Mayor: Look, I am going to give you the broad strokes. So, this is not a good situation. So, last year our Department of Homeless Services, our officials thought they saw some things going on in that organization that looked like they were a problem, duly reported that to our Department of Investigation, which then proceeded to do a thorough investigation, which culminated with today's action. But in the meantime, while an investigation is going on, of course, you have to keep working. With any organization, you have to keep providing services to homeless folks.

So this organization was told, you know, openly – they were not told they were under investigation, but they were told there was some issues that had to be – you know, some things had to be handled better, given a corrective action plan. But when we found out today that, unfortunately, investigation proved that there was something very troubling about the organization. Now there's going to be a receiver brought in. Someone will take over the organization and run it because the services are still needed for folks who are homeless. But you know, we think there's something seriously wrong here. And I commended the Department of Investigation for following through and getting to the bottom of it.

Louis: While we're waiting to see whatever report they come up with, wasn't this almost – maybe not inevitable but likely to happen. I mean, this was a group that did attract attention because I think they had like a negative balance in 2014. They were a very, very small group. Suddenly they're getting hundreds of millions of dollars in City contracts.

Mayor: Yeah. I don't know all that history to be honest with you. Look, there are only so many organizations who provide homeless services and some do it better than others. We try to be very careful. The Department of Homeless Services tries to be very careful, and they're not going to contract with someone they're convinced can't do the job. But I do want to say there's been a lot of work that's had to be done. There's only so many nonprofits that do it. The investigation will tell us whether there were earlier warning signs and what needs to be done going forward. But what I think is crucial to know is once something appeared to be truly problematic DOI did step in as needed.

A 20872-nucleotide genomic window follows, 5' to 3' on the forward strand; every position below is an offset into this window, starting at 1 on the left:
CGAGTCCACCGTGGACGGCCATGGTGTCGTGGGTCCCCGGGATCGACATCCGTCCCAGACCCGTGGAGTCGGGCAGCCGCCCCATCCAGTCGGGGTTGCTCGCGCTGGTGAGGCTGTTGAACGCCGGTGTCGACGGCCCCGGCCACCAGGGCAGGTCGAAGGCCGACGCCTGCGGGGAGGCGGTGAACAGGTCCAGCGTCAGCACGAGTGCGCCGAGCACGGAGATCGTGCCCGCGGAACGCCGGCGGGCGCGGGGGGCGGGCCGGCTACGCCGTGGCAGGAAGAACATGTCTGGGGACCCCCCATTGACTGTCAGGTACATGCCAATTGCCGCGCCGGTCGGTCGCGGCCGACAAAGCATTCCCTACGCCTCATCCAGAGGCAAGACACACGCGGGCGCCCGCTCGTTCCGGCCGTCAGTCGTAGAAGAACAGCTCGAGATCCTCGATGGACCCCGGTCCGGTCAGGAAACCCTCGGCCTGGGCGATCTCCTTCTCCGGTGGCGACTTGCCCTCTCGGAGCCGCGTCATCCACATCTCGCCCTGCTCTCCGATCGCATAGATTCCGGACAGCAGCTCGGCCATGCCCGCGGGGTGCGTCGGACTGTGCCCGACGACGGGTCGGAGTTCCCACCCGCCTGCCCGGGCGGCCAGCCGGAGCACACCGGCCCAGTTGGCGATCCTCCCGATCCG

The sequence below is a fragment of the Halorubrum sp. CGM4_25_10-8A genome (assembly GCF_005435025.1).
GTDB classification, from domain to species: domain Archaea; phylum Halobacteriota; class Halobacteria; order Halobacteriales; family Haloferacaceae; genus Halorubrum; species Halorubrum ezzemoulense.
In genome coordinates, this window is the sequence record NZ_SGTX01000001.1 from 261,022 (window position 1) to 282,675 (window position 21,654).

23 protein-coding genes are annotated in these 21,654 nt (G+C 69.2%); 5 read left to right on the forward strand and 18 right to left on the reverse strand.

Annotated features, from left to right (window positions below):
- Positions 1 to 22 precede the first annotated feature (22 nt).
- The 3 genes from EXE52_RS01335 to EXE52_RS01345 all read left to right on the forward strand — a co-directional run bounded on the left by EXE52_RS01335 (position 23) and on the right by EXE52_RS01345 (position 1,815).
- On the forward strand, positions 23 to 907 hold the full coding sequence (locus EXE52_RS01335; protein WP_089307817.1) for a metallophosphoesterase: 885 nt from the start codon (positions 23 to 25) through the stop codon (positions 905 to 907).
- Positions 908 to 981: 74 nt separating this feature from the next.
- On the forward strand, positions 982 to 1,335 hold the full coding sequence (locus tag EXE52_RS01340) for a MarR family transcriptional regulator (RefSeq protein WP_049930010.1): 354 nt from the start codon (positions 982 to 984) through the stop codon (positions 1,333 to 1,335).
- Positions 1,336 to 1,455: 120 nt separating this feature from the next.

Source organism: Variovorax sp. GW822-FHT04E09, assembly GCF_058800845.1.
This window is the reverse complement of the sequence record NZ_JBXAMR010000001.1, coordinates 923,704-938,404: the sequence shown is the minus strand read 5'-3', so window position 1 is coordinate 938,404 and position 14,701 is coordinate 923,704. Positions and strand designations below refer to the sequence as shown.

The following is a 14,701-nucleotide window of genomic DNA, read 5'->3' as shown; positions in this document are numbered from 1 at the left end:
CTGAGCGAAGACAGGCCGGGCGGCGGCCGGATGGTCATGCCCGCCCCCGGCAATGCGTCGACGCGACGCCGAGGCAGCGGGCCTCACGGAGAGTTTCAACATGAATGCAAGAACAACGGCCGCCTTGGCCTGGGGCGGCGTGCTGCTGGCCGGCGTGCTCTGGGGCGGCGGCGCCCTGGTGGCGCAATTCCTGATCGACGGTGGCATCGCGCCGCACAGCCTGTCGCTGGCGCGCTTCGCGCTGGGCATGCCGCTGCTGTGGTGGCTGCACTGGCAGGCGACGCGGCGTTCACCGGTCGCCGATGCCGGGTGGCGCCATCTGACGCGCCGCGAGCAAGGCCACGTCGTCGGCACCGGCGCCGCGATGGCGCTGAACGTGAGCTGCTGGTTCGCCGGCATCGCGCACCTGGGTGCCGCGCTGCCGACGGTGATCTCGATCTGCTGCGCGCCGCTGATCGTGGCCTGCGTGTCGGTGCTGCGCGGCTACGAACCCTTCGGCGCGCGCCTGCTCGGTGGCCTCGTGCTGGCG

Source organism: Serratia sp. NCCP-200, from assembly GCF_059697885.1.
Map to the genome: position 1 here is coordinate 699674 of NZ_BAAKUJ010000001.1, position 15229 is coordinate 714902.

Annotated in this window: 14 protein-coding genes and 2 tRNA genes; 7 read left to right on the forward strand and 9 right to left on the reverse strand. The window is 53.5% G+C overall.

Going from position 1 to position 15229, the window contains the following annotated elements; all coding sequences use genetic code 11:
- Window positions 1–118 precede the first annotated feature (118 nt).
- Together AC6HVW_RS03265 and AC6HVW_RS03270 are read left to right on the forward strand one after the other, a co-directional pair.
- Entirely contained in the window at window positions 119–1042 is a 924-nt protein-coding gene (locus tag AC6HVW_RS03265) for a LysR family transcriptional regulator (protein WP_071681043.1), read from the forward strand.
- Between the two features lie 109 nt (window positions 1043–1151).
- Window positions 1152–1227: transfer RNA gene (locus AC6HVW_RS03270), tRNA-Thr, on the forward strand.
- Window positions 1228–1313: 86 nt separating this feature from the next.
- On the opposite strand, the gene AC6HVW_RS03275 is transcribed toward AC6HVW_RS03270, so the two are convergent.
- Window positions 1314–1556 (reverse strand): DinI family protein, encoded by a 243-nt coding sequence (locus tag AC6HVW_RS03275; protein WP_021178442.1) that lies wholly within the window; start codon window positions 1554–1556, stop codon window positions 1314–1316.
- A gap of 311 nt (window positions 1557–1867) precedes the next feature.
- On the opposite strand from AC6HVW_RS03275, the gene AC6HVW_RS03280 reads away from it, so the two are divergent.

Louis: Okay. Let me switch topics to the MTA. The President of New York City Transit Andy Byford has announced his resignation. Have you spoken with him?

Mayor: I did. I did. I spoke to him on Friday and I – look, I just urged him to stick around. I just said, you know, there's so much support for him. He has done such a great job. You know, first of all, you can see the way the subways are starting to get better. Second of all, he can handle New York City, which a lot of people can't. He seems like someone who was really meant for this place. And I just urged him to reconsider and said, you know, we all want to support him in every way we can.

Louis: Do you think there's a realistic chance that he might change his mind?

Mayor: I have seen a lot stranger things happen, Errol. I mean, look, people sometimes feel like they're not going to be able to get done what they need to get done and then they get a real groundswell of support and they change their mind. I mean I think it's quite clear a lot of New Yorkers have reached out and supported him. So I hope there is a way to turn it around. He is a proven quantity on what is one of the most dire issues we face. And look, the public knows now – and this has been a very important step for the people in New York City – the public knows in a way they haven't in generations, honestly, that the State of New York runs the MTA. There's accountability, there's responsibility, and that has led to real improvements. Now there's finally a sense of who's in charge and the great legislation, I was proud to work on and support, to provide the long-term funding for the MTA. We've actually made some big progress in the last year. Andy Byford has been a big part of that. So I just – I hope it can be worked out that he can continue.

Louis: Okay. I'm not suggesting this particular role, but you have some unfilled vacancies on the MTA board, right?

Mayor: Yes, and we are going to put forward those names in a matter of days and then would look forward to the Governor and the Legislature approving them.

Louis: None of those names rhyme with Byford?

Mayor: No, no, just – very probing journalism, Errol.

Louis: I wanted to point out that –

Mayor: If it rhymed with Byford, it wouldn't be him. Did you just figured that [inaudible] –

Louis: I was going to lead you there.

Mayor: You needed to really work on that.


Louis: There's this story – there's a story in one of the newspapers, in the New York Post, saying that City Councilman Robert Holden, who's been talking about this for quite a while, saying that he believes there's academic fraud being committed in Queens, that there are school officials who are giving out grades and giving out diplomas that have not been properly earned. And according to Mr. Holden, reports the Post, he's been talking with the U. S. Attorney's Office and says that they are taking his allegations seriously. I was wondering if you had a reaction.